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Role of Clinical Practice Guidelines in the Management of Diabetes and Diabetes-Related Complications
July 14, 2016

Role of Clinical Practice Guidelines in the Management of Diabetes and Diabetes-Related Complications

John A. Johnson, MD, MBA, discusses the role of clinical practice guidelines developed by organizations, such as WellCare, for the management of diabetes and diabetes-related complications.


John A. Johnson, MD, MBA: Most commercial and government-sponsored health plans have what are called clinical practice guidelines. These are evidence-based guidelines that we [WellCare] publish and make available. We have one for diabetes management. These are guidelines that are aids to assist clinicians with managing their diabetics. They’re evidence-based. They’ve shown [to be] proven approaches to managing diabetics, and we make these are available to our providers to ensure that they have up-to-date information.
 
The managed care community is responsible for partnering with providers and partnering with the members we serve to ensure that their care gaps (their performance measures or quality gaps) are closed—whether it be A1C (glycated hemoglobin), how frequently their A1C should be checked, and then what’s considered [the] goal for hemoglobin A1C.
 
As you know, if you check with the American Diabetes Association, an A1C below 7.0% is considered goal. However, the American Association of Clinical Endocrinologists says below 6.5%. So, what we advocate [for] is to try to get the A1C as low as you can without causing risk of hypoglycemia, which can be quite fatal.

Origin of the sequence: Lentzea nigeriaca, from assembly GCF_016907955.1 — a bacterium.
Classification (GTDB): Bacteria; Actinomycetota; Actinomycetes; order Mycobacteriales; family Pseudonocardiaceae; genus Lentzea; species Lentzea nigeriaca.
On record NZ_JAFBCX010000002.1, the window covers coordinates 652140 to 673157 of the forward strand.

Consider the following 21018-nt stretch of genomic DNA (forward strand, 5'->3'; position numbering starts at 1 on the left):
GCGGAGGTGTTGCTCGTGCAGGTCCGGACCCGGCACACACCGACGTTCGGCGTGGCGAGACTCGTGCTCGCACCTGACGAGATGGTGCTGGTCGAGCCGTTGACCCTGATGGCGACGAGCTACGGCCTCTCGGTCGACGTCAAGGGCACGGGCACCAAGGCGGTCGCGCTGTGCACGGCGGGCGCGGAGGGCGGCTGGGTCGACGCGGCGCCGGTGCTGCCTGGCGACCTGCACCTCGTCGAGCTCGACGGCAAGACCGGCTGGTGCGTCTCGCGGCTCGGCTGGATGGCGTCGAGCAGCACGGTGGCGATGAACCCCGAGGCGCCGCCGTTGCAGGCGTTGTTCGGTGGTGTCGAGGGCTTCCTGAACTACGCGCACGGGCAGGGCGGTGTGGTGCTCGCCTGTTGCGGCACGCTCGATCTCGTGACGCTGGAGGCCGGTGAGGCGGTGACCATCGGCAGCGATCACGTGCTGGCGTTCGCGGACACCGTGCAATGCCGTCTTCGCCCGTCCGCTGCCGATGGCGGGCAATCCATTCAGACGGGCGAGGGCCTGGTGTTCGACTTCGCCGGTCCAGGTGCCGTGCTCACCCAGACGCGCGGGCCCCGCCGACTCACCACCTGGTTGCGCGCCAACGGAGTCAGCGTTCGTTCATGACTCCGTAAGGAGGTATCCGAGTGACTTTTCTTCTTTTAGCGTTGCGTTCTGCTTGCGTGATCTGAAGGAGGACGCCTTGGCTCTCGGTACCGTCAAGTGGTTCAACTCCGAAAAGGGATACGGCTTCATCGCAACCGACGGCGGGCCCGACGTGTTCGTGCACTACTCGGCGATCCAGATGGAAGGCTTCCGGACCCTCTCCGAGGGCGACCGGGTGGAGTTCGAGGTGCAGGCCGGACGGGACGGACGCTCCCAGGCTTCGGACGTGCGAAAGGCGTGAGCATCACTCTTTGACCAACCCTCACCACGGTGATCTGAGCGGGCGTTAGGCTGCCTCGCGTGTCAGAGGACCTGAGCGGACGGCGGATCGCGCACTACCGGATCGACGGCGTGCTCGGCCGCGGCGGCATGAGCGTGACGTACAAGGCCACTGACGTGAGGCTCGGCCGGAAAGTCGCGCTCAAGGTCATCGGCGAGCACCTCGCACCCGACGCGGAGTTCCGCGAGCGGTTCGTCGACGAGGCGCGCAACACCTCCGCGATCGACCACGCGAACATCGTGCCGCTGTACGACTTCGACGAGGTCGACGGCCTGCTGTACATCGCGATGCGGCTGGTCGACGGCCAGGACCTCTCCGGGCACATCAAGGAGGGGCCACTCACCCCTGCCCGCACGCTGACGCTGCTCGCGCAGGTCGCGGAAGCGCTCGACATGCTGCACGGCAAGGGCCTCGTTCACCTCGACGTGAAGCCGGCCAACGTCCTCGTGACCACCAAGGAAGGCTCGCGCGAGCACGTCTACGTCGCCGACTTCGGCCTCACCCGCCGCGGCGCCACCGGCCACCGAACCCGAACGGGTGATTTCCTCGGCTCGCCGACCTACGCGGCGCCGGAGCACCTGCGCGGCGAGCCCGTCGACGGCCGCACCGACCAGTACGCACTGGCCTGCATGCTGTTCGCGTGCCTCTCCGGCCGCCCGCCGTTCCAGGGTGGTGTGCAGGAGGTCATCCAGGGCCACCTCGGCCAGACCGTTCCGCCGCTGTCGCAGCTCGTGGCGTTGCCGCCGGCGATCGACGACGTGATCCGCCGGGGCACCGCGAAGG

At WellCare, we make this information available to our members and our clinicians so that they’re aware of the recommended items of care that should be done. Another thing we make available are the diabetic retinal eye exams. We partner with a lot of our vendors to make diabetic retinal eye exams a priority for our diabetics because we’ve seen that with the onset of diabetic retinopathy, you’re at risk for blindness. Management of blindness in the Medicare/Medicaid population can be quite costly, so getting a preventative diabetic retinal screening annually can help ensure that diabetic retinopathy has not progressed.
 
 
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